Posted by: Robin Foster | July 18, 2013

When And How To Criticize

I have been blessed with may insightful areas from my own leadership experience (and yes, past blogging experience), but these have become very helpful as others have looked and been critical of my leadership:

When I don’t understand or disagree with a decision someone in leadership has made, I need to:

1. Take a moment to step back from the situation.
2. Realize that I have not been given the responsibility of the person with which I disagree and I definitely don’t have their perspective and information on the situation. Seek to understand.
3. Understand that the enemy is satan and not my brother or sister in Christ.
4. Is the disagreement worth exploring further? In other words, does it matter to the Kingdom?
5. Pray for that person.
6. If the Lord leads me to confront that person, I need to do so with respect and humbleness with the goal of building up and not tearing down. Never publicly embarrass them.
7. Biblical love is the means by which we are to live. If I am feeling anger or hatred, I must deal with myself before I worry about others.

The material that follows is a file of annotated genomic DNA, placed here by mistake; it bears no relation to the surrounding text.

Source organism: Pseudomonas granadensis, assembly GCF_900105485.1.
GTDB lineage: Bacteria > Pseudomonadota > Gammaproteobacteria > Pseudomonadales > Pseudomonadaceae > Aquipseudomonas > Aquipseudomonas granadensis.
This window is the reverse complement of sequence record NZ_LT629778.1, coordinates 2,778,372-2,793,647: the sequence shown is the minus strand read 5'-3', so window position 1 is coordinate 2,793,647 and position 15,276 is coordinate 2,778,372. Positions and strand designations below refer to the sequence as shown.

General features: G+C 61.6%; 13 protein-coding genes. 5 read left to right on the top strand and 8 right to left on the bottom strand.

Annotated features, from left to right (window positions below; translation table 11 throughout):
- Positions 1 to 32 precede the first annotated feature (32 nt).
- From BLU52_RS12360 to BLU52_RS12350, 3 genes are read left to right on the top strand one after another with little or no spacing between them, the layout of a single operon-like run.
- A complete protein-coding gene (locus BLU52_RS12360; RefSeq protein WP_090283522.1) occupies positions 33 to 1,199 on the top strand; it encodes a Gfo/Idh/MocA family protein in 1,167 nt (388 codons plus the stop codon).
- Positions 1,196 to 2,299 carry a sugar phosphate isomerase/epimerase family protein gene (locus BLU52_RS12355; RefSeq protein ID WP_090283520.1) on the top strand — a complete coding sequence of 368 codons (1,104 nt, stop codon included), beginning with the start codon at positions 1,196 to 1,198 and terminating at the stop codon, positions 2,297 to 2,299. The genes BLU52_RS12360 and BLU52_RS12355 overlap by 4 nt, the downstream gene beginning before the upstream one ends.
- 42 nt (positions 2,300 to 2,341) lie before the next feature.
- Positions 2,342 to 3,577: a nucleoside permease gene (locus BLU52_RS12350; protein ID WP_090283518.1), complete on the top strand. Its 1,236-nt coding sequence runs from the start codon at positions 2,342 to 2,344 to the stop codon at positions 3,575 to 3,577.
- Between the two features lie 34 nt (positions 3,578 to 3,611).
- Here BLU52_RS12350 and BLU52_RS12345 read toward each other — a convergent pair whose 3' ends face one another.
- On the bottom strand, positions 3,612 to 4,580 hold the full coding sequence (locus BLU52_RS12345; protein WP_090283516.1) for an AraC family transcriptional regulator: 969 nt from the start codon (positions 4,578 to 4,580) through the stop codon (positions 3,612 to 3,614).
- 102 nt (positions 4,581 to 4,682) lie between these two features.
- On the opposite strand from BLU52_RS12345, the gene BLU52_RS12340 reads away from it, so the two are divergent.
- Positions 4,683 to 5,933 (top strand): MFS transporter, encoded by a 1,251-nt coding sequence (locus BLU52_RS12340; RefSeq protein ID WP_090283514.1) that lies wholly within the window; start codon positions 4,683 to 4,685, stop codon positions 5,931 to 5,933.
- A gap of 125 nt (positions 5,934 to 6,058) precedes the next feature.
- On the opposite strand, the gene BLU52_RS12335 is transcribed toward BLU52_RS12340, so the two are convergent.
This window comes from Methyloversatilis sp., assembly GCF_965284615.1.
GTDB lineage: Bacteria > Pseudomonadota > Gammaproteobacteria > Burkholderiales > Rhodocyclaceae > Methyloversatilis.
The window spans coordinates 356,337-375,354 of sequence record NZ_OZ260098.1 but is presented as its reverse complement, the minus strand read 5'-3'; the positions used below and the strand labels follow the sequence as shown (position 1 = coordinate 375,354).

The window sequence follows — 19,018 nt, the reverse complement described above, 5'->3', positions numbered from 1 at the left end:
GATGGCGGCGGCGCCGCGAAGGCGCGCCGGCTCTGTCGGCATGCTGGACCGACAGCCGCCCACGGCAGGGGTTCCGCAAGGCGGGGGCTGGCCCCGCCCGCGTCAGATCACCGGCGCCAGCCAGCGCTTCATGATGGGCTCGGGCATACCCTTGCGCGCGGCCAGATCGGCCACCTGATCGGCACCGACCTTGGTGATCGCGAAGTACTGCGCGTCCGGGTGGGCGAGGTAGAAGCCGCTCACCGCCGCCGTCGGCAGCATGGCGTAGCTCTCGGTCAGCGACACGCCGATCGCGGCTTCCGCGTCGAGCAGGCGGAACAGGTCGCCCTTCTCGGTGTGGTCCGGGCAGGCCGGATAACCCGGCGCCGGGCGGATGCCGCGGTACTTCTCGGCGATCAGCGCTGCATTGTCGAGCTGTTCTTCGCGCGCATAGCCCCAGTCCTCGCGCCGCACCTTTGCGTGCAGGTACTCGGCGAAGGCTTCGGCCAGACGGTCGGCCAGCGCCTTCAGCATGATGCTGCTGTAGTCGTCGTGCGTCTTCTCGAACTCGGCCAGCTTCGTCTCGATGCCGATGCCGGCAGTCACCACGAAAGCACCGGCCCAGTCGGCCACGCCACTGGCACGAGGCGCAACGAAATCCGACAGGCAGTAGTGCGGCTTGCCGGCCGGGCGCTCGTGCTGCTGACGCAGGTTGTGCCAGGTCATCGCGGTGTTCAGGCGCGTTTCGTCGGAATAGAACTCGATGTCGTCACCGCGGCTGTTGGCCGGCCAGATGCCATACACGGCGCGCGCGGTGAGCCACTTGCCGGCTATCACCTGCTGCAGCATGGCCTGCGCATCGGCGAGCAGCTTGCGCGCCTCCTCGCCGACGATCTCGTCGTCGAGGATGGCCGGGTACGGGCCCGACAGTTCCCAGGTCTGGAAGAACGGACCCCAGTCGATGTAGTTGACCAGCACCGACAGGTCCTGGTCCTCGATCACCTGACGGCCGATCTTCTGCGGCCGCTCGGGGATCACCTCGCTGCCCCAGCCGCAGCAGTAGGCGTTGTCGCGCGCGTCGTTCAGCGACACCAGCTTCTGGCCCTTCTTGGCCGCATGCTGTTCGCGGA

8. Ultimately God is their judge and my judge. Keep that perspective and know that one day we will have to account for our actions or lack of actions.

Posted by: Robin Foster | November 17, 2010

It’s Been A While

Hello? Is anyone still there?  It has been a while since I have posted anything.  I have been pretty busy trying to get my dissertation off the ground and I believe we may be close to getting the prospectus approved.  Please be patient with me and I hope to resume this site after the new year.  Until then, have a blessed Thanksgiving, and Merry Christmas, and a wonderful New Year.

Posted by: Robin Foster | September 9, 2010

How Close Are You To Jesus?

I got to spend some time with Dr. David Allen when I was working in the seminar phase of my doctoral work.  He is a rare breed of scholar that can not only lead a congregation as a pastor, but hold his own in the world of academia.  Recently he preached a sermon at Southwestern Baptist Theological Seminary and I am sharing it here with you (Click here).  May the proclaimed word stir our hearts to draw closer to the Savior who shed his blood for us.

Posted by: Robin Foster | August 25, 2010

Are You On The Middle Road?

I know it has been awhile, but I found this cool video from Francis Chan.  It hits home in more ways than one.

BTW, I would highly recommend his books, “Crazy Love” and “Forgotten God.”

Posted by: Robin Foster | June 7, 2010

So Long My Friend

Below are my thoughts concerning a dear friend who passed away unexpectedly.

Posted by: Robin Foster | June 6, 2010

My First YouTube iPhone Video

I don’t expect an academy award for this, but I was trying out the video feature on my iPhone and thought I would give it a whirl.

Posted by: Robin Foster | May 30, 2010

Recapturing the Sacrificial Spirit